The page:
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Study Type : Interventional  (Clinical Trial)
Actual Enrollment : 0 participants
Allocation: Non-Randomized
Intervention Model: Parallel Assignment
Masking: None (Open Label)
Primary Purpose: Treatment
Official Title: Sup-ER Splinting: Does Early Passive Positioning in Supination and External Rotation in Children With Birth Related Brachial Plexus Injury Have Benefit?
Study Start Date : July 2012
Estimated Primary Completion Date : August 2015
Estimated Study Completion Date : August 2019

Arm Intervention/treatment
Experimental: Sup-ER Splint
Experimental group that will receive Sup-ER splint.
Other: Sup-ER Splint
Other Name: Splint

Active Comparator: Control (Currently accepted treatment)
Control group that will receive the currently accepted treatment.
Other: Currently accepted treatment

Primary Outcome Measures :
  1. Toronto Active Movement Scale [ Time Frame: 1 year of age ]

Secondary Outcome Measures :
  1. Alpha angle (glenoid version) and posterior displacement of humeral head (PDHH) [ Time Frame: 6 months of age ]
    The Alpha angle (glenoid version) and posterior displacement of humeral head (PDHH) will be measured at baseline and 6 months of age by ultrasound.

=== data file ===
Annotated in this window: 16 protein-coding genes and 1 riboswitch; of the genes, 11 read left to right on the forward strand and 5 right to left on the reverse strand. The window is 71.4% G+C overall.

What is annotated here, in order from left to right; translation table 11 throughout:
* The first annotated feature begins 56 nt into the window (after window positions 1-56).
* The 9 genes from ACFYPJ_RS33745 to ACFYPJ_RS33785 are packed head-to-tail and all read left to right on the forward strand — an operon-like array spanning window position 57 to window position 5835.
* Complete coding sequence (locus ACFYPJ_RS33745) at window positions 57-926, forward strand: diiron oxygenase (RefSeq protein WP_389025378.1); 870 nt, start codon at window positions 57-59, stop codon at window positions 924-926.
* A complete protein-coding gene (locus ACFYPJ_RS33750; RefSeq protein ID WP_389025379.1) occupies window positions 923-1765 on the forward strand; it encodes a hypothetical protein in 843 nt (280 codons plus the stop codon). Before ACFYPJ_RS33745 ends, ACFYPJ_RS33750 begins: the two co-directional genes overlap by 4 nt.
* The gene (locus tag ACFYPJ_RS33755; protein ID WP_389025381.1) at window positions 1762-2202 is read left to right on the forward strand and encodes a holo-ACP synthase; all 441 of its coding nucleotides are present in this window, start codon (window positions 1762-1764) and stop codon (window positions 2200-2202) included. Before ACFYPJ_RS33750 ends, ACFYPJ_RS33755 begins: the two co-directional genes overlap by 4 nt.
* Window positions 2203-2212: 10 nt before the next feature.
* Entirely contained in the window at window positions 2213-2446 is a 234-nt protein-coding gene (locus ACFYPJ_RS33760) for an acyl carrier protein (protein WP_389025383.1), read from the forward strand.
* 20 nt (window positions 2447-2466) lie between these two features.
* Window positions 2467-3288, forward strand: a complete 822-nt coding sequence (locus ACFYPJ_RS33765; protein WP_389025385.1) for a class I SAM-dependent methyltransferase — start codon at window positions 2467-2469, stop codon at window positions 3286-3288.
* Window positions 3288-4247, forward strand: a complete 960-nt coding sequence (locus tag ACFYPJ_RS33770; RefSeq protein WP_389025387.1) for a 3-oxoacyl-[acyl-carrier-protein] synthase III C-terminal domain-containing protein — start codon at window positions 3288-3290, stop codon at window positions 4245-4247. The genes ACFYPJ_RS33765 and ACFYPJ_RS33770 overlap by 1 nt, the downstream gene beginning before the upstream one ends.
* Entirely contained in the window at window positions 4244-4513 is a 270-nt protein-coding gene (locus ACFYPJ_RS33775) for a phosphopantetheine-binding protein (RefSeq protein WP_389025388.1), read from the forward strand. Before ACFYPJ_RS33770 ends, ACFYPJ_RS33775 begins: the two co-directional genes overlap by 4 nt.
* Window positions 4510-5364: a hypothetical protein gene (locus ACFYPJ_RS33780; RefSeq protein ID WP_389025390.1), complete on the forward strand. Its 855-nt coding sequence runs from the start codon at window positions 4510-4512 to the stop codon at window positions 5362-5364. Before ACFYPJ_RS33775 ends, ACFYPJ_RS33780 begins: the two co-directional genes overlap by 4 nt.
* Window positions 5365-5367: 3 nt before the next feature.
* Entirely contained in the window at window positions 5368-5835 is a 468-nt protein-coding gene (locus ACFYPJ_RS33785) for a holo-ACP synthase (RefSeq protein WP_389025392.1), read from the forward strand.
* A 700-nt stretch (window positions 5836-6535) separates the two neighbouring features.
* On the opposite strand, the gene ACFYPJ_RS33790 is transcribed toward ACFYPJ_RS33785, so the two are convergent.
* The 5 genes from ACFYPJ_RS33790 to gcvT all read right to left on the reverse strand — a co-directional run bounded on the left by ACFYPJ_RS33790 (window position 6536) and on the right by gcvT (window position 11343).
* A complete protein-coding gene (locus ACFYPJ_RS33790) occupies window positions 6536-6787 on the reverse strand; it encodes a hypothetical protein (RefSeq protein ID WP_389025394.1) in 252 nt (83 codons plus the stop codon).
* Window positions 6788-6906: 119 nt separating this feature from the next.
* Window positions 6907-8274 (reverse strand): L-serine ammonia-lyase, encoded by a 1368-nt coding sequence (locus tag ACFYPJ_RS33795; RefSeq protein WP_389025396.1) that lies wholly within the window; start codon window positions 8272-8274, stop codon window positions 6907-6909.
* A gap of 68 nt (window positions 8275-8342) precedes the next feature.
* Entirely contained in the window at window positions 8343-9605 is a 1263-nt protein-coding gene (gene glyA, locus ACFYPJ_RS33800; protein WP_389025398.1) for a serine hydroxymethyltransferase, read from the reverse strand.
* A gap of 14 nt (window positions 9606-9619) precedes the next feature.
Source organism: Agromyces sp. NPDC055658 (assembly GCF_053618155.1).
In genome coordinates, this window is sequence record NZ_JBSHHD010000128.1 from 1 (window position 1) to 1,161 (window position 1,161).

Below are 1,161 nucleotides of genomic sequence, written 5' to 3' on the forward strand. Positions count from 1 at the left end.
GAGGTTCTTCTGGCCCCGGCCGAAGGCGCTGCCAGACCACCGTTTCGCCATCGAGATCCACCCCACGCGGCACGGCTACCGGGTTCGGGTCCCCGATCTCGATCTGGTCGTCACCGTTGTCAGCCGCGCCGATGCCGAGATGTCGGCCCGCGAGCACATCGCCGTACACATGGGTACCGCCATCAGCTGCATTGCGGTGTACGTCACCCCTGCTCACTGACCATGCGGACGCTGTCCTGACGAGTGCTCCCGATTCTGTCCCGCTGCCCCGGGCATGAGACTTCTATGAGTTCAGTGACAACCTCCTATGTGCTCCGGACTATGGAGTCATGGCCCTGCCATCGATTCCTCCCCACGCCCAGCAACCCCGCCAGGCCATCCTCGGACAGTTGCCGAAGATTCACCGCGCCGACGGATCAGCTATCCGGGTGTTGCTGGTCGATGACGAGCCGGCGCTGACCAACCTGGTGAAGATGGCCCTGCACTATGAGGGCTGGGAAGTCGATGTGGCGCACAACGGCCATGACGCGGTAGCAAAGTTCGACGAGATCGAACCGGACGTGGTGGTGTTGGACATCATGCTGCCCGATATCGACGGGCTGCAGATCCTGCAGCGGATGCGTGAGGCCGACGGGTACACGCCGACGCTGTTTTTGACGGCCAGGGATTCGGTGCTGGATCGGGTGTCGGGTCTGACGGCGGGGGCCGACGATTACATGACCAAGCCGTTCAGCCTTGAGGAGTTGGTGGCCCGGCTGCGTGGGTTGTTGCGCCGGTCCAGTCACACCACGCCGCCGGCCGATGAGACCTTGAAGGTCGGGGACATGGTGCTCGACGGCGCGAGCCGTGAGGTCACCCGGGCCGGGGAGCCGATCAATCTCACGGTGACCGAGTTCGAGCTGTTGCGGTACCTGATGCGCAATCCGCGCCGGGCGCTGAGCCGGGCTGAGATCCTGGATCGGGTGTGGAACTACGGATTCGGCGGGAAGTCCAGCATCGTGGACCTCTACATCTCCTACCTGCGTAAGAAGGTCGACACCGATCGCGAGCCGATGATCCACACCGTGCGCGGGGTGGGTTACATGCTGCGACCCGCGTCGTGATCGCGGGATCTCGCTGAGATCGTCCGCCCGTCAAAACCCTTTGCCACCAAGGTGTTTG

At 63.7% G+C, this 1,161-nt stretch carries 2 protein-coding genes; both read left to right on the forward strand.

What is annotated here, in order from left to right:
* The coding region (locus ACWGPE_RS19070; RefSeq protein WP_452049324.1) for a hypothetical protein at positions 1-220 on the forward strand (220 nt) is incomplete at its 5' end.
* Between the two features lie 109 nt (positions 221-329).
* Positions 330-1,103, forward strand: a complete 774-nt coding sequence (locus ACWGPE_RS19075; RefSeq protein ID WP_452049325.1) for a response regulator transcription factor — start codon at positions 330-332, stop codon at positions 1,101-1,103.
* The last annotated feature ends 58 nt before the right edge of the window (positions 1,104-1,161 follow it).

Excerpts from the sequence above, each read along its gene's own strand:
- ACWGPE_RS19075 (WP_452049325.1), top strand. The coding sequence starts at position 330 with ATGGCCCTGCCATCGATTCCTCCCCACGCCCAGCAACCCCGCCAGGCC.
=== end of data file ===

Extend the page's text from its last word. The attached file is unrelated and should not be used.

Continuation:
Information from the National Library of Medicine

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Ages Eligible for Study:   6 Weeks to 8 Weeks   (Child)
Sexes Eligible for Study:   All
Accepts Healthy Volunteers:   No

Inclusion Criteria:

  • Diagnosis of brachial plexus injury at birth.
  • Significant deficit in external rotation and/or supination of the affected limb based on clinical assessment using the Toronto Active Movement Scale at 6 weeks of age: External Rotation ≤ 2 and/or Supination ≤ 2
  • Tightness in Passive Range of Motion of external rotation: any angle of less than 180°.
  • Age 6-8 weeks for complete protocol fulfillment.

Exclusion Criteria:

  • Neuromuscular disorder.
  • Unwillingness or inability to comply with the requirements of this protocol.

Information from the National Library of Medicine

To learn more about this study, you or your doctor may contact the study research staff using the contact information provided by the sponsor.

Please refer to this study by its identifier (NCT number): NCT01663428

Sponsors and Collaborators
University of British Columbia
Children's & Women's Health Centre of British Columbia
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Principal Investigator: Cynthia Verchere, MD FRCSC University of British Columbia
Additional Information:
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Responsible Party: Cynthia Verchere, Principle Investigator, University of British Columbia Identifier: NCT01663428    
Other Study ID Numbers: H12-00776
First Posted: August 13, 2012    Key Record Dates
Last Update Posted: November 17, 2017
Last Verified: November 2017
Keywords provided by Cynthia Verchere, University of British Columbia:
birth related brachial plexus injury
brachial plexus
Additional relevant MeSH terms:
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Neonatal Brachial Plexus Palsy
Wounds and Injuries
Brachial Plexus Neuropathies
Peripheral Nervous System Diseases
Neuromuscular Diseases
Nervous System Diseases
Birth Injuries
Infant, Newborn, Diseases